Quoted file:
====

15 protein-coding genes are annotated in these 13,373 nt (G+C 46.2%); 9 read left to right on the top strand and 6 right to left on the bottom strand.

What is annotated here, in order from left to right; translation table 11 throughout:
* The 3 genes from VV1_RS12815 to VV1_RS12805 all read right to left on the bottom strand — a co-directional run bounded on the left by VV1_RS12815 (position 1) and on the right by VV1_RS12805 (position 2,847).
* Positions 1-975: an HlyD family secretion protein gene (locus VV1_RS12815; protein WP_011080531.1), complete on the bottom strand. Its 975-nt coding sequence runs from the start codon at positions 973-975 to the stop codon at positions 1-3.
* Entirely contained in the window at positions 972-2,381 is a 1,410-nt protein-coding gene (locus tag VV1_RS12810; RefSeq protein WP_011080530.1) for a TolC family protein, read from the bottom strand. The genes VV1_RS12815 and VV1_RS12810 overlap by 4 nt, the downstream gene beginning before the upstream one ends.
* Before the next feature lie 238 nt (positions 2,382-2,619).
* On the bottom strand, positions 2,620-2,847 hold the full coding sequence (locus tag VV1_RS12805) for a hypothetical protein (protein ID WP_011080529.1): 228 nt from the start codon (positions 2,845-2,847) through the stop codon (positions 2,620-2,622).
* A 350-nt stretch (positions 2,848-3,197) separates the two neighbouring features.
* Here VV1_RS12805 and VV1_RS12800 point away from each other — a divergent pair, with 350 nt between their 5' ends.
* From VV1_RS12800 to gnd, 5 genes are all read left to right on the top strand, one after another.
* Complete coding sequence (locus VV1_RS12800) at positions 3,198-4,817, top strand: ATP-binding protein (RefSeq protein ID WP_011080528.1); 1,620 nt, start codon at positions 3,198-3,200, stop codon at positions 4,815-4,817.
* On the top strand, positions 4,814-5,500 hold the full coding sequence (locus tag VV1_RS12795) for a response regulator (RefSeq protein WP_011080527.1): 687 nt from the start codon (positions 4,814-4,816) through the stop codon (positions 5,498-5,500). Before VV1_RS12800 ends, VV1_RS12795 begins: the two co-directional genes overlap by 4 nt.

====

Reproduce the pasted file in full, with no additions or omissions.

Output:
15 protein-coding genes are annotated in these 13,373 nt (G+C 46.2%); 9 read left to right on the top strand and 6 right to left on the bottom strand.

What is annotated here, in order from left to right; translation table 11 throughout:
* The 3 genes from VV1_RS12815 to VV1_RS12805 all read right to left on the bottom strand — a co-directional run bounded on the left by VV1_RS12815 (position 1) and on the right by VV1_RS12805 (position 2,847).
* Positions 1-975: an HlyD family secretion protein gene (locus VV1_RS12815; protein WP_011080531.1), complete on the bottom strand. Its 975-nt coding sequence runs from the start codon at positions 973-975 to the stop codon at positions 1-3.
* Entirely contained in the window at positions 972-2,381 is a 1,410-nt protein-coding gene (locus tag VV1_RS12810; RefSeq protein WP_011080530.1) for a TolC family protein, read from the bottom strand. The genes VV1_RS12815 and VV1_RS12810 overlap by 4 nt, the downstream gene beginning before the upstream one ends.
* Before the next feature lie 238 nt (positions 2,382-2,619).
* On the bottom strand, positions 2,620-2,847 hold the full coding sequence (locus tag VV1_RS12805) for a hypothetical protein (protein ID WP_011080529.1): 228 nt from the start codon (positions 2,845-2,847) through the stop codon (positions 2,620-2,622).
* A 350-nt stretch (positions 2,848-3,197) separates the two neighbouring features.
* Here VV1_RS12805 and VV1_RS12800 point away from each other — a divergent pair, with 350 nt between their 5' ends.
* From VV1_RS12800 to gnd, 5 genes are all read left to right on the top strand, one after another.
* Complete coding sequence (locus VV1_RS12800) at positions 3,198-4,817, top strand: ATP-binding protein (RefSeq protein ID WP_011080528.1); 1,620 nt, start codon at positions 3,198-3,200, stop codon at positions 4,815-4,817.
* On the top strand, positions 4,814-5,500 hold the full coding sequence (locus tag VV1_RS12795) for a response regulator (RefSeq protein WP_011080527.1): 687 nt from the start codon (positions 4,814-4,816) through the stop codon (positions 5,498-5,500). Before VV1_RS12800 ends, VV1_RS12795 begins: the two co-directional genes overlap by 4 nt.